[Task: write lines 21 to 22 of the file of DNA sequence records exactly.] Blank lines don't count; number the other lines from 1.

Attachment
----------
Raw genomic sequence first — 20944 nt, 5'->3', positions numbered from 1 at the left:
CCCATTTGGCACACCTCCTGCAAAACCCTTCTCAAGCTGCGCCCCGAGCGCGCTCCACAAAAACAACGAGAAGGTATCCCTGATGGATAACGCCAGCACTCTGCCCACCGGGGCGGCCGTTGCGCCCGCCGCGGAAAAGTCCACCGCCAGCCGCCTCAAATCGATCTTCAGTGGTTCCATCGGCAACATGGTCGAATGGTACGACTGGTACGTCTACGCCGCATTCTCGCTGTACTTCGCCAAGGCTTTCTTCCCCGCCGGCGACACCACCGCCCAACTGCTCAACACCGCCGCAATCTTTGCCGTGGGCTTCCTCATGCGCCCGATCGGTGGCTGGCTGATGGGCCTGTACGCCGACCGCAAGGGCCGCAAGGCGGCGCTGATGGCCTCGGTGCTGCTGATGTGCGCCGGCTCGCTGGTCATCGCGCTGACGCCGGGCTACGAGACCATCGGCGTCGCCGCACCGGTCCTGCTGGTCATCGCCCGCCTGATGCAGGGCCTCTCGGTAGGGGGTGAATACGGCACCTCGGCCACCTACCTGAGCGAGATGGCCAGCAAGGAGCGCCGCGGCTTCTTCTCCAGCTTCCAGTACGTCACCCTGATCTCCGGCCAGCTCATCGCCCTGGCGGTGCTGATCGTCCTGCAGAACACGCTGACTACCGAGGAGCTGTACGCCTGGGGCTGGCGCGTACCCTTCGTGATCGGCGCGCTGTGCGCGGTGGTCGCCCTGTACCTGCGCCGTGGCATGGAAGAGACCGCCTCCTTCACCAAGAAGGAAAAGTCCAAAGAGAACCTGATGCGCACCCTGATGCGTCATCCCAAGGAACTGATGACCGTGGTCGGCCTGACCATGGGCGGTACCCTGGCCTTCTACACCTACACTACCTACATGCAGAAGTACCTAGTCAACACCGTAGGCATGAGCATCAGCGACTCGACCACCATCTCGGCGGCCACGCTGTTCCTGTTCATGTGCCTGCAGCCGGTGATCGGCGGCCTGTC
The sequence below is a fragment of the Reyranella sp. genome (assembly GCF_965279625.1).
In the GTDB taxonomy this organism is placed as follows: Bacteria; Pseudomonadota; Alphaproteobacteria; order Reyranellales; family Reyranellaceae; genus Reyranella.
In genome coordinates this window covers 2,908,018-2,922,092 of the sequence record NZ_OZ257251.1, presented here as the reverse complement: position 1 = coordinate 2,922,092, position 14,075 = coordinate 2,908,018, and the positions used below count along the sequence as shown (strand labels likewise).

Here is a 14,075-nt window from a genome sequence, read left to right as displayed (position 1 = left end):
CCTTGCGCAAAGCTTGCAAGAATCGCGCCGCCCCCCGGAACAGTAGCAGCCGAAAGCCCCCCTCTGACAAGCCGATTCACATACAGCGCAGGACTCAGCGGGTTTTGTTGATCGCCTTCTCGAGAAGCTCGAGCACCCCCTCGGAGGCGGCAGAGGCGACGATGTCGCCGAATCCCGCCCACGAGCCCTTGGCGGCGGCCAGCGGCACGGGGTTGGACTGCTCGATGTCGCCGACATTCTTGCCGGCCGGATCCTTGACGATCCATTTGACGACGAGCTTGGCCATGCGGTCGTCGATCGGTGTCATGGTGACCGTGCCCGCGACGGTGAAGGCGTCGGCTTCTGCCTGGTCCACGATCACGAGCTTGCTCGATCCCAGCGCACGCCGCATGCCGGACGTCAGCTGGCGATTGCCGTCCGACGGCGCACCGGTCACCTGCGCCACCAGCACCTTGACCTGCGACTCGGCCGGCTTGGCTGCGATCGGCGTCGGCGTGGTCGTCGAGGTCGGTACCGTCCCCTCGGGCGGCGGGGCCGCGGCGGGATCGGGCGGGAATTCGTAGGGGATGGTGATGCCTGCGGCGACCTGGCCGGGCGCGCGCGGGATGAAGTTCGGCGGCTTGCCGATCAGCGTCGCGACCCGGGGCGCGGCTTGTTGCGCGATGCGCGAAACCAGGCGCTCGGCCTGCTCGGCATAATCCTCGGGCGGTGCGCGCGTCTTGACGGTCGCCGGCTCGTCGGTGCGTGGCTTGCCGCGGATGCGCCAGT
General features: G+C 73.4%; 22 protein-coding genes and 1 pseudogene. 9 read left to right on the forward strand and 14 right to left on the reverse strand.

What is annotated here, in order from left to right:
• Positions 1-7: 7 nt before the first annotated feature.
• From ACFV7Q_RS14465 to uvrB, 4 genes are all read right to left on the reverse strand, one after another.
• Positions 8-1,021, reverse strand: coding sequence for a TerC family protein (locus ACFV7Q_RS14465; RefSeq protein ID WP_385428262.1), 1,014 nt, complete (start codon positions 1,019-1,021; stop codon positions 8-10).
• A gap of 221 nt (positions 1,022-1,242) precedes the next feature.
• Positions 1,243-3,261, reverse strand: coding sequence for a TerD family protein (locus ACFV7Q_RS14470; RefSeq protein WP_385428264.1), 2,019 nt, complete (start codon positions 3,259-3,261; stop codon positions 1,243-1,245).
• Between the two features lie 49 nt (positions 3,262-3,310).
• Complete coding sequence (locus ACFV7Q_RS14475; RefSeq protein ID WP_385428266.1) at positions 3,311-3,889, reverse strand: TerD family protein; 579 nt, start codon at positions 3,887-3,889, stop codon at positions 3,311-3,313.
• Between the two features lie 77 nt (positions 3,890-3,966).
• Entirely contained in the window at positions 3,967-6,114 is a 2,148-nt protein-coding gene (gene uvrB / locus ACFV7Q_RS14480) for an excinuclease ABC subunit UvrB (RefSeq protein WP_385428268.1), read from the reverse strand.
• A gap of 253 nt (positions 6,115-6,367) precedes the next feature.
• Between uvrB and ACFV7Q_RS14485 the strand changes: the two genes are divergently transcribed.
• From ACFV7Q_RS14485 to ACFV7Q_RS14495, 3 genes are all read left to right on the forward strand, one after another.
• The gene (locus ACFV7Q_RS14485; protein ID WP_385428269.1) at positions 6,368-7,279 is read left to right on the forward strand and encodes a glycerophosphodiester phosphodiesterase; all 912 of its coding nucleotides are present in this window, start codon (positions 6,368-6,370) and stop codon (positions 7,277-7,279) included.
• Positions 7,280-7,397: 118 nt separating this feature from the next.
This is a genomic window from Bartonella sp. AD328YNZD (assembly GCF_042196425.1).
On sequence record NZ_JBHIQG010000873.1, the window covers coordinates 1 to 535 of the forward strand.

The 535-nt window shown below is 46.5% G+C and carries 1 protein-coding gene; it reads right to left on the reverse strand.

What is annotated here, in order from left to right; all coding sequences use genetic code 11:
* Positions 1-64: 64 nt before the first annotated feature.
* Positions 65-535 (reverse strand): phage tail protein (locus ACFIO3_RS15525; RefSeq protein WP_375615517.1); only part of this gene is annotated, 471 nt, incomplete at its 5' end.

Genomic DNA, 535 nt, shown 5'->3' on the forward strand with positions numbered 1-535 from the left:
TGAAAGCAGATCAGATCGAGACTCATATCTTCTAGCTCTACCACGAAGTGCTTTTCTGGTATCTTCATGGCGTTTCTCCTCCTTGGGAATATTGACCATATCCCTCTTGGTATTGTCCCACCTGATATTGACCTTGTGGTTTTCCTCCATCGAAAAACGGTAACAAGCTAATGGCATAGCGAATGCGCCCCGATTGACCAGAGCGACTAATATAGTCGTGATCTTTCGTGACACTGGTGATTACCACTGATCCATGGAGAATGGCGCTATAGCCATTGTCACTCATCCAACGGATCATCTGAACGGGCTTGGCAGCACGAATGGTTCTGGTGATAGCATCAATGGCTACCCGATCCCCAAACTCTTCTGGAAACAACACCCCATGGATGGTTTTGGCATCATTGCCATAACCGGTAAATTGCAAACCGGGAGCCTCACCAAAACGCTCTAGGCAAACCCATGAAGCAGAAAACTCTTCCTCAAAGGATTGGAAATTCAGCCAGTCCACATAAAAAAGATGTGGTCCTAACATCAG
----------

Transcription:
• From ACFV7Q_RS14485 to ACFV7Q_RS14495, 3 genes are all read left to right on the forward strand, one after another.
• The gene (locus ACFV7Q_RS14485; protein ID WP_385428269.1) at positions 6,368-7,279 is read left to right on the forward strand and encodes a glycerophosphodiester phosphodiesterase; all 912 of its coding nucleotides are present in this window, start codon (positions 6,368-6,370) and stop codon (positions 7,277-7,279) included.